A recent study shows that not only are neck adjustments safe for the elderly, they’re extremely effective for neck pain when combined with exercise. Although earlier studies have shown the benefits of chiropractic for neck pain, there have been no randomized clinical trials on the treatment specifically for the elderly.
The study, published in The Spine Journal, included 241 patients over the age of 65 years who suffered from persistent neck pain. Patients were randomly assigned to one of three treatment groups: spinal manipulation therapy delivered by a chiropractor, plus home exercise (SMT+HE); supervised exercise plus home exercise (SRE+HE); or home exercise alone (HE).
After 12 weeks of treatment, over 60% of chiropractic patients had at least a 75% improvement in pain, compared to approximately 25% of patients in the SRE+HE group, and nearly 20% of the HE only group. These significant differences were less pronounced at the one year follow-up however.
Still, the researchers pointed out that any decrease in pain greater than 50% is considered a clinically meaningful and substantial change for neck pain. Additionally the chiropractic patients had greater reductions in medication usage. They wrote that the “lack of serious adverse events, tolerability, and high adherence to care suggest the combination of SMT with home exercise is an effective treatment in seniors with chronic NP.”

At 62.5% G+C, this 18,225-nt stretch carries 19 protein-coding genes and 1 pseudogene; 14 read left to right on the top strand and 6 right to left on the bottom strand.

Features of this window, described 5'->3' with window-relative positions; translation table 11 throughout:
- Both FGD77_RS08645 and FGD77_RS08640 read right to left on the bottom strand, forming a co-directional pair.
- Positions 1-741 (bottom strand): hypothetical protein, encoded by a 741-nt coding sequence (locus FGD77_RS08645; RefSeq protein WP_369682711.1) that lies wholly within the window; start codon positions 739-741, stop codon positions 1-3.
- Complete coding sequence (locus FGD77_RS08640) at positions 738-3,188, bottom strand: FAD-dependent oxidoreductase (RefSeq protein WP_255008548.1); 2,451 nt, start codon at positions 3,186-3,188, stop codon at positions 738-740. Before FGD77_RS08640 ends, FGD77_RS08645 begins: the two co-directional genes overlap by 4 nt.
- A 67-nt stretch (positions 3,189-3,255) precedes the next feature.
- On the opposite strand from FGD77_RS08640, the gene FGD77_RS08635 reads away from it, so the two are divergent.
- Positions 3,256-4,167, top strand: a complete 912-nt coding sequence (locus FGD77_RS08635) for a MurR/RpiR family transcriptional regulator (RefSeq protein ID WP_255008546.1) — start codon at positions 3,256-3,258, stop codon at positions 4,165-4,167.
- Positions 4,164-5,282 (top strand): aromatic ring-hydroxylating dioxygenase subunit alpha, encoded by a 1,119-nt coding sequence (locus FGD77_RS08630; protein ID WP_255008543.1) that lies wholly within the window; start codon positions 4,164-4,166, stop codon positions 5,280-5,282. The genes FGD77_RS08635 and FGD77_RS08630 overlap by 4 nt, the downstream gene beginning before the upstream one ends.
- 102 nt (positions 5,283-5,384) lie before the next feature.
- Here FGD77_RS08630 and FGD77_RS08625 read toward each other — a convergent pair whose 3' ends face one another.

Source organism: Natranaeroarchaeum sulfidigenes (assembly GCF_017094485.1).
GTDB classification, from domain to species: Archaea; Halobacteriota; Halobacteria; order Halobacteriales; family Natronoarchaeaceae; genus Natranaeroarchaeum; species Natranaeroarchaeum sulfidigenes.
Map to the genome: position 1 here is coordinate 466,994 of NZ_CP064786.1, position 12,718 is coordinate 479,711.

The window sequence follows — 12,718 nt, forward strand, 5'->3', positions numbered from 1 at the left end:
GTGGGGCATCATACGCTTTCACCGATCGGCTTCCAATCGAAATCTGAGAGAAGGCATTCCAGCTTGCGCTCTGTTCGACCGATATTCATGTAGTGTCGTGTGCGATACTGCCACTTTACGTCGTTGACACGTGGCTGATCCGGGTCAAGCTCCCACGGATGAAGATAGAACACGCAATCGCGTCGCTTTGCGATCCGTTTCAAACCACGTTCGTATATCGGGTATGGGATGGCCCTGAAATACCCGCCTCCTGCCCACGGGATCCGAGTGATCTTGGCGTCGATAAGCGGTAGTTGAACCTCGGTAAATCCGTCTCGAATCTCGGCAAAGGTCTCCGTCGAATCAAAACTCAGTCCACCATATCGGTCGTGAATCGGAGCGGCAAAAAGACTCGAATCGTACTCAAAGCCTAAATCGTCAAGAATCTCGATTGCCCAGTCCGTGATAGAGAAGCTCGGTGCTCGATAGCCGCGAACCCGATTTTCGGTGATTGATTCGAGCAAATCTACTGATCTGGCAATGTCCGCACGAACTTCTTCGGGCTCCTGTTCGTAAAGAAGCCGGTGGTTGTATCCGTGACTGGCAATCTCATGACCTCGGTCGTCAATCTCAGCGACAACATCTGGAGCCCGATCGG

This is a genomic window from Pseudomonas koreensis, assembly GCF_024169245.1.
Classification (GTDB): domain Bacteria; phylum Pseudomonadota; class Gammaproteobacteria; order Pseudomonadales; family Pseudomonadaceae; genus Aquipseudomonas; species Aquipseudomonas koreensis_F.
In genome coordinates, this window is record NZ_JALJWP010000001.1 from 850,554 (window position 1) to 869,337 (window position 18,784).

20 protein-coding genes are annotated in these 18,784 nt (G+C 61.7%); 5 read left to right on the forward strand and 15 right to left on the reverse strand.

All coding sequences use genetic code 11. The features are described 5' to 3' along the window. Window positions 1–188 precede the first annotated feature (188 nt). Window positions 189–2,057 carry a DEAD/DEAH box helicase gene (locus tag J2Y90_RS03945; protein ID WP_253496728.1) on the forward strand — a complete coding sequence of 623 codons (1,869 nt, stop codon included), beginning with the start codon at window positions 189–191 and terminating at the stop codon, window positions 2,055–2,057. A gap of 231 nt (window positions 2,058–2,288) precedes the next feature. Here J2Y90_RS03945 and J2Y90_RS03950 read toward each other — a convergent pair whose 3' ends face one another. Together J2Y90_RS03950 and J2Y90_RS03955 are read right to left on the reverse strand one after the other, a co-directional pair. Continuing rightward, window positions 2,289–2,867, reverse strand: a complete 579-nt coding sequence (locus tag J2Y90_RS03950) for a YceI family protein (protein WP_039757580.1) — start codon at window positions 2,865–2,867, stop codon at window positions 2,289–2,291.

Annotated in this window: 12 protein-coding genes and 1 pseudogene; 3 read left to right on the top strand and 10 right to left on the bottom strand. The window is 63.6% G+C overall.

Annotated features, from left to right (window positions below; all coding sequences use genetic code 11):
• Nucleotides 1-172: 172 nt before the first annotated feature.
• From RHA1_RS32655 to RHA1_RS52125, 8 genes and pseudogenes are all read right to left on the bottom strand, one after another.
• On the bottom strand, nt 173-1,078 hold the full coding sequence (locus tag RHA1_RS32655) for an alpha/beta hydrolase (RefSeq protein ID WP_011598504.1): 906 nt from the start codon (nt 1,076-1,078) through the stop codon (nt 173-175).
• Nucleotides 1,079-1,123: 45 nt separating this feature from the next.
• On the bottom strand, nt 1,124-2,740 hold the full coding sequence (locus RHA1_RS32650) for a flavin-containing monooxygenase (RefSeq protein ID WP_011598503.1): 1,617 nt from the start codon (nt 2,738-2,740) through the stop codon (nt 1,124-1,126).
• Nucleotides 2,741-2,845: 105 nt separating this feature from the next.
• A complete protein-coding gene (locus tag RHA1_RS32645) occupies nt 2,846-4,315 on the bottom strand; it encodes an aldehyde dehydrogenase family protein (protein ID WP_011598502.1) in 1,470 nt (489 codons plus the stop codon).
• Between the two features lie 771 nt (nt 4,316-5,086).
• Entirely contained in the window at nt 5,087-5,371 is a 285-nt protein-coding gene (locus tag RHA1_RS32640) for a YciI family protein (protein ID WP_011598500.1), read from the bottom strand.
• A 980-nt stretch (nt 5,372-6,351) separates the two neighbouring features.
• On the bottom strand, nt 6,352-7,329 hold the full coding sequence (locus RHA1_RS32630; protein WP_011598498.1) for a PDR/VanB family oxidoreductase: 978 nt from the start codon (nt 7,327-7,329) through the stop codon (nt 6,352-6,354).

Chiropractic care included a diversified, thrust technique, mobilization, and a low-velocity type of joint oscillation, for a maximum of 20 sessions. The force and type of SMT was individualized, and adjunct therapy included heat and ice therapy, massage, and assisted stretching. Home exercise consisted of simple exercises for balance, coordination, and flexibility taught by a chiropractor or exercise therapist. Supervised exercise consisted of 20, one-hour sessions monitored by an exercise therapist.
Neck pain affects an estimated 20% of adults over the age of 70. Unfortunately, many elderly patients suffer from coexisting conditions, and because of the possibility of drug interference, cannot use prescription painkillers. Others may wish to use drug-free treatments out of personal preference. This makes conservative treatments like chiropractic care all the more important for the management of neck pain in the elderly.
Maiers M, et al. Spinal manipulative therapy and exercise for seniors with chronic neck pain. The Spine Journal 2013; doi10.1016/j.spinee.2013.10.035.